AVKO's Research Director
- Born and raised in Flint, Michigan, the home of
General Motors and the C.S. Mott Foundation
McCabe graduated from Flint Technical High School in 1950,
received his A.A. degree from Flint Junior College in 1952 and his Ph.B. degree from the University of Detroit in 1954.
Was drafted into the Army Security Agency (ASA), sent to the Army
Language School to learn Russian, and eventually to a military intelligence base just
outside of Kyoto, Japan.
Began his teaching career in 1959 and taught high school and junior
high until 1976 when he became the full-time Research Director of the AVKO Foundation.
Received his M.A. from the University of Detroit in 1962 and his
A.B.T., the non-honorary, non-recognized degree from Michigan State University in 1985
after having completed all the course requirements for the Ph.D. degree.
Is listed in Who's Who, The Yearbook of Experts, Authorities, and
Spokespersons, as well as many other sourcebooks in the field of special education.
Is the author of over twenty different books and articles relating
to the teaching of reading and spelling including The Patterns of English Spelling,
the only reference tool in existence in which a teacher or researcher can find all the
words that follow any particular spelling pattern.
Has done the unthinkable in the reading profession. He has
studied what older "almost-non-readers" can and cannot read and compared his
findings with what is and isn't taught. Lo and behold, these
functional illiterates had not learned what they had not been taught, i.e., the things
good readers and good spellers somehow learn without being taught.
Has discovered that English does have an internal logic that good
readers and good spellers somehow subconsciously learn without being taught.
Dyslexics tend to be logical and try to follow what they have been taught. But the
way reading is taught today has nothing to do with this internal logic. English has
highly consistent logical patterns. So, if we exclude the very few (but highly
common) "insane" words such as was and does, English
can be said to be 99.9% phonically consistent. The anti-phonics people fail to
realize the vast difference between phonetics, phonemics, and phonics.
Is trying to spread the concept that adult community education
programs should offer classes for those parents or spouses of dyslexics who would like to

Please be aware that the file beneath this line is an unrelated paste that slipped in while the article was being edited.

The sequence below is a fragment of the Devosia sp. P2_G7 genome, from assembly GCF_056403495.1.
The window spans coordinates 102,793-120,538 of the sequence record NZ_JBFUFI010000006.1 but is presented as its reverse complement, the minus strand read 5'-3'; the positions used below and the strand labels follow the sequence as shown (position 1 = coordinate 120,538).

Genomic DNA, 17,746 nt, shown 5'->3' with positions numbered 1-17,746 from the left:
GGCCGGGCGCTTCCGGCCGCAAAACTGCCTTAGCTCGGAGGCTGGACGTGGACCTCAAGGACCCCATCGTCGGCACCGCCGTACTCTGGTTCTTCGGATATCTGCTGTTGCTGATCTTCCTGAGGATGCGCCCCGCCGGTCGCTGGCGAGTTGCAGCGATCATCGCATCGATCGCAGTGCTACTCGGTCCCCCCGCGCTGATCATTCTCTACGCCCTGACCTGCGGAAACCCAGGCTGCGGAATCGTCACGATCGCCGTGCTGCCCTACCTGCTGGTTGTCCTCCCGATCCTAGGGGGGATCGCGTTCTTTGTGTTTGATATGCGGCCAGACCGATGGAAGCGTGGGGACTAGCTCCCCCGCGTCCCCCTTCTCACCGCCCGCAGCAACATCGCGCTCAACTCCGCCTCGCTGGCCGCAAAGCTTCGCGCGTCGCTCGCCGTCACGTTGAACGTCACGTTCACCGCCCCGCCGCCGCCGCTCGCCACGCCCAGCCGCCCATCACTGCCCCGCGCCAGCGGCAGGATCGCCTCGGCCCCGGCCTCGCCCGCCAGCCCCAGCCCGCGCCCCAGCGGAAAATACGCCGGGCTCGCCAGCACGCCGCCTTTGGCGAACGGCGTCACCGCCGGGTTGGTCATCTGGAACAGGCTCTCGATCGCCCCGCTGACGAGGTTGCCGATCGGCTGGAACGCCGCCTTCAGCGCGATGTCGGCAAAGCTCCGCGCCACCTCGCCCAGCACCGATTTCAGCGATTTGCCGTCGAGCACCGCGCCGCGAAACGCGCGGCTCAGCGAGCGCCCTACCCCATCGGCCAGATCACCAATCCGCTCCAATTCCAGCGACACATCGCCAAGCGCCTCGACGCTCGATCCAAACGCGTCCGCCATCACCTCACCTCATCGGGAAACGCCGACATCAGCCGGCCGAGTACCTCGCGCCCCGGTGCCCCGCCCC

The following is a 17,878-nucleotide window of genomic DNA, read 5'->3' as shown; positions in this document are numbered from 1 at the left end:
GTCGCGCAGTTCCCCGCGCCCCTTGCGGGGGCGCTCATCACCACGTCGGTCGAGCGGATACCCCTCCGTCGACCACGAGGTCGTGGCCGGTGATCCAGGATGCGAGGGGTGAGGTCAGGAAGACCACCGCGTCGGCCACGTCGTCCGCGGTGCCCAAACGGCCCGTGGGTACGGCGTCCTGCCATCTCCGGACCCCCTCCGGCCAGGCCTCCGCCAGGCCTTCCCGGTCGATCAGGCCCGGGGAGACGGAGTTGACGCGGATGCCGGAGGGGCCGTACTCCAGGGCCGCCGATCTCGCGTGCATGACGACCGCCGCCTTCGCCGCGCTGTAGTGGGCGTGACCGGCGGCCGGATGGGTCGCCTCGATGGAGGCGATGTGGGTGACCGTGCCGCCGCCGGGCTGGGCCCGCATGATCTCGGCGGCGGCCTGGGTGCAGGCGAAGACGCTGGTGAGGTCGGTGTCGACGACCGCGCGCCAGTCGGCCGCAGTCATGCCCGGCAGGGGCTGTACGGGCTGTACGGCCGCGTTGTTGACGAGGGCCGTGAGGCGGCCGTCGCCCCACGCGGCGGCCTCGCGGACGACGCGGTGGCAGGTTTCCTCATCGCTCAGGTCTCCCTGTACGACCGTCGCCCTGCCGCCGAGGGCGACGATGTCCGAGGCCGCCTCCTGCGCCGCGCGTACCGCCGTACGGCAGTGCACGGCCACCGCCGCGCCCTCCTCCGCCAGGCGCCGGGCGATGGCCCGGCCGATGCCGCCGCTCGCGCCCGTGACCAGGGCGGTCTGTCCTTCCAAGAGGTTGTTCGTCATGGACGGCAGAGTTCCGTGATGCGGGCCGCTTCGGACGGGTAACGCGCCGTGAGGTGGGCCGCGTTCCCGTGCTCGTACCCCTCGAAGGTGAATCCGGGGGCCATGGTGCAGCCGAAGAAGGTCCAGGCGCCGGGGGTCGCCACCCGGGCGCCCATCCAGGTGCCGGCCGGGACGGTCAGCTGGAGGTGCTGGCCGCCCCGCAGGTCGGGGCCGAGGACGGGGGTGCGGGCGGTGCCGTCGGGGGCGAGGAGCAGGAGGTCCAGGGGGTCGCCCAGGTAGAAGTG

learn how to tutor their own. At present, only the very rich can afford tutors on a
daily basis. But even the poor, McCabe believes, can afford to take classes that
would enable them to learn what they can do at home to help their own children learn to
read and write.
research into spelling patterns began in the early 70’s when as a teacher he
was assigned the worst students at Flint Northwestern High School. He
discovered these students could be taught to read by using a word family
approach. But at that time, no book existed in which he could find all the
words that belonged to any particular word family. So McCabe attempted the
impossible – to completely codify the English language by spelling
As a result
of his research, he made many common sense discoveries about the English
language. For example, the most common English words have a one syllable
base, words such as run, jump, play, and fish. These words
occur in the curriculum of the first two grades in school. But the power
words of our language (such as crucial, unique, pension, etc.) not
only cannot be reduced to one meaningful syllable, but contain phonic
patterns never systematically taught. For a compete explanation read his: “Read
by Grade Three? Say What!”
Some of the topics on
which Don McCabe enjoys speaking:
- Dyslexia: What is it? Should children be tested for dyslexia?
- Why throwing money at schools won’t make them better.
- Why the worst teachers are in the colleges of education, supposedly
teaching how to teach.
- Why neither “Whole Language” nor “Phonics” is the answer.
To Teach a Dyslexic, gets its title from
the simple concept that just as it sometimes takes a thief to catch a thief
it has taken a dyslexic (McCabe) to learn how to teach dyslexics. The book
describes those events in his life that enabled him not only to learn to
read and write, but also how to teach.
Flint, Michigan native, plays golf as often as Michigan weather permits. An
avid duplicate bridge player, he has attained the ranking of Silver Life